Sterling silver and glass.
The End

A story by FOUNDWELL
Photography Matthieu Lavanchy, creative direction OK-RM,
notes by Kate O’Brien and objects selected by Alan Bedwell

A story by FOUNDWELL
Photography Matthieu Lavanchy,
creative direction OK-RM
notes by Kate O’Brien
and objects selected by Alan Bedwell

Early and Rare Sterling Silver Gorham Martini Mixing Bucket

Golf Cocktail Shaker
and Matching Golf Bag Cup

Sterling Silver Woven Bottle Coaster



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A piece of steel rope paperweight.  This is a fascinating little piece of American industrial history.  It is a cross section of steel rope that the company Broderick & Bascom (B & B) built their business in.  These paper weights were both a form of early advertising and small functional desk accessory.  A great way to keep in the mind, and eye line, of your clients, and a way to put the business in the minds of prospective ones.

The B & B factory began in Saint Louis, Missouri, in 1876 as the building of Capt. Eads bridge was undergoing construction.  The pair of men teamed up with hemp rope maker William Mentz and set forward to manufacture steel rope for the bridge's construction.  The process was very much by hand at the start, with the longest piece of hand made cable running a staggering four thousand feet long! 

By 1951 the company owned and operated factories in St Louis, Seattle, Peoria and Houston.  Branch office and warehouse stocks are also maintained in New York, Chicago, Los Angeles, San Francisco and Portland, Oregon.  Distributors serving hundreds of industrial centers across the world.  Due to the importation of cheaper steel, and the rise of unions the business scaled down to one plant in Sedalia, still suppling cables today to the iconic cable cars of San Francisco and rope to U.S Navy, and rather important "catch cables" on their aircraft carriers.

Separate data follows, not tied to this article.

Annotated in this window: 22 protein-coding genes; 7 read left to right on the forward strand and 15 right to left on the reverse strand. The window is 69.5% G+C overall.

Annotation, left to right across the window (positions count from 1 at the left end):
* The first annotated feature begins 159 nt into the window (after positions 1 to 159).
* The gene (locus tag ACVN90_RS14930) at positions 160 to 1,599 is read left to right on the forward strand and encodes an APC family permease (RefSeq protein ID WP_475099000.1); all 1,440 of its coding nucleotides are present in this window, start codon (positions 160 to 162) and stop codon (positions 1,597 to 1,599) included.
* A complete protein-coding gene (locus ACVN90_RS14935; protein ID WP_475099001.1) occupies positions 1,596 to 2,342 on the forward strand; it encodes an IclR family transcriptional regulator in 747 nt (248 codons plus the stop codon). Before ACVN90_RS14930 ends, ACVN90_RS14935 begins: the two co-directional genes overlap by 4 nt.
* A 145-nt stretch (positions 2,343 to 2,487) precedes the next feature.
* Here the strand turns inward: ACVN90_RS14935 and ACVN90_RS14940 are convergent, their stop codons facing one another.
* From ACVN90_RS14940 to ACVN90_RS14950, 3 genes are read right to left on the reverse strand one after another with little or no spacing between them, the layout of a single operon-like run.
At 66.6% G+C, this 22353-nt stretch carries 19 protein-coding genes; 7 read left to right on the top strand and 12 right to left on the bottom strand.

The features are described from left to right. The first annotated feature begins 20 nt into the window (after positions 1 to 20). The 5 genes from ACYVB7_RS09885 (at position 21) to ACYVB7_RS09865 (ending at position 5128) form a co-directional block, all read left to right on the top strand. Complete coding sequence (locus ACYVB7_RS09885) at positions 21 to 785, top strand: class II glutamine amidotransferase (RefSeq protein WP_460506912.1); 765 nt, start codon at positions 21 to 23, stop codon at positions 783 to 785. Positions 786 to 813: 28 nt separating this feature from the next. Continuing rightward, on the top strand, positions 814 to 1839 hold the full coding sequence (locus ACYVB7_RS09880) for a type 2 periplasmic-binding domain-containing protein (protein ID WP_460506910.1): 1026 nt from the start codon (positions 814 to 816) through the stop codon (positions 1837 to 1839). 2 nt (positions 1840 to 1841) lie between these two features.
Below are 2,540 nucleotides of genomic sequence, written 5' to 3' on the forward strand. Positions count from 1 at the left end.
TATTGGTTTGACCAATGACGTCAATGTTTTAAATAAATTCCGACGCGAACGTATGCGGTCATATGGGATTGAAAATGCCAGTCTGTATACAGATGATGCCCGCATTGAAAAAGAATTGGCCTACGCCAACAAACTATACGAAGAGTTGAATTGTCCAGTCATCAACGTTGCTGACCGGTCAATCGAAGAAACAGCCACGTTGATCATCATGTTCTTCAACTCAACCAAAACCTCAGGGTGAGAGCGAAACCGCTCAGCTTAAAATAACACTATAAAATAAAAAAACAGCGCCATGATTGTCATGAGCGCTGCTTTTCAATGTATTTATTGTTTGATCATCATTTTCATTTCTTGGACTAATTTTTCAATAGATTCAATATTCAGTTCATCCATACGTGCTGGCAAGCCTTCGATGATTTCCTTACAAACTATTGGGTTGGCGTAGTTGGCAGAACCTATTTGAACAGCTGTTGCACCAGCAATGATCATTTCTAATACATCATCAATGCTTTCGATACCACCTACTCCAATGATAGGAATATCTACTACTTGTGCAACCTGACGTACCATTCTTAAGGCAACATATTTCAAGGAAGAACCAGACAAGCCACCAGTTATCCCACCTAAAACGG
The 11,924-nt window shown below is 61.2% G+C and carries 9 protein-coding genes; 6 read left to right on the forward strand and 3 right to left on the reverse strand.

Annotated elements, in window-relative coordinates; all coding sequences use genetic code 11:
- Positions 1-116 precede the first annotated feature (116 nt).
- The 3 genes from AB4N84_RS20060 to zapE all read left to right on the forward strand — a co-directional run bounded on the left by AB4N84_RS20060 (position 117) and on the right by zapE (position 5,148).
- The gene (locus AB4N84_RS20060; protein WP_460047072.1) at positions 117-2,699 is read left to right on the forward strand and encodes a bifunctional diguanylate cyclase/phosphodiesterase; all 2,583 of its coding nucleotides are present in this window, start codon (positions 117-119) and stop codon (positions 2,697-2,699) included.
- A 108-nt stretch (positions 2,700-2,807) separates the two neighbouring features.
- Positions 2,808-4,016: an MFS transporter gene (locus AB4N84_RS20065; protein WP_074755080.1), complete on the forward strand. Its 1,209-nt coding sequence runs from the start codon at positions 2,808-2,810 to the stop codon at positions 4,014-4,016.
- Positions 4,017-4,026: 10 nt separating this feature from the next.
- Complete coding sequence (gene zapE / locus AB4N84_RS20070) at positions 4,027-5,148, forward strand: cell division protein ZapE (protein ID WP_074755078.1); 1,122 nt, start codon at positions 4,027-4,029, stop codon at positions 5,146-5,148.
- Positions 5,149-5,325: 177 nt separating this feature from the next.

In 1904 the company exhibited at the Worlds Fair, held in St. Louis, at the Palace of Manufacturers, picking up an award.  It is noted that by 1905 they were a pioneer in wire rope manufacturing and were employing over two hundred employees.  Their products were at the core of most of the country's industrial output, in some form or another.  Being used in mining, oil excavation, cable cars, construction of high rise buildings, in docks and switch ropes for the expanding railway network.  Essentially, it would be fair to say, most of what drove the industrial revolution in America had a B & B cable involved somewhere along the line.  Quite a remarkable story.  They also contributed greatly during the War effort.  During the 2nd World War B & B was awarded the Navy "E" for excellence, and presented a special flag from the Navy.

A fascinating piece, in its own right.  Although not being very tall, the weight of it is quite surprising.  One could only imagine what a spool of it would weigh.  It has certainly seen some use over the years, but that adds to the 'industrial' charm of it.  Looking at the base of the weight reveals all the cross sections of the different wires woven around the central rope column.  The company name is stamped into the top steel ring, and there is a patent stamp on the side for December 10th 1895.

Price $95.00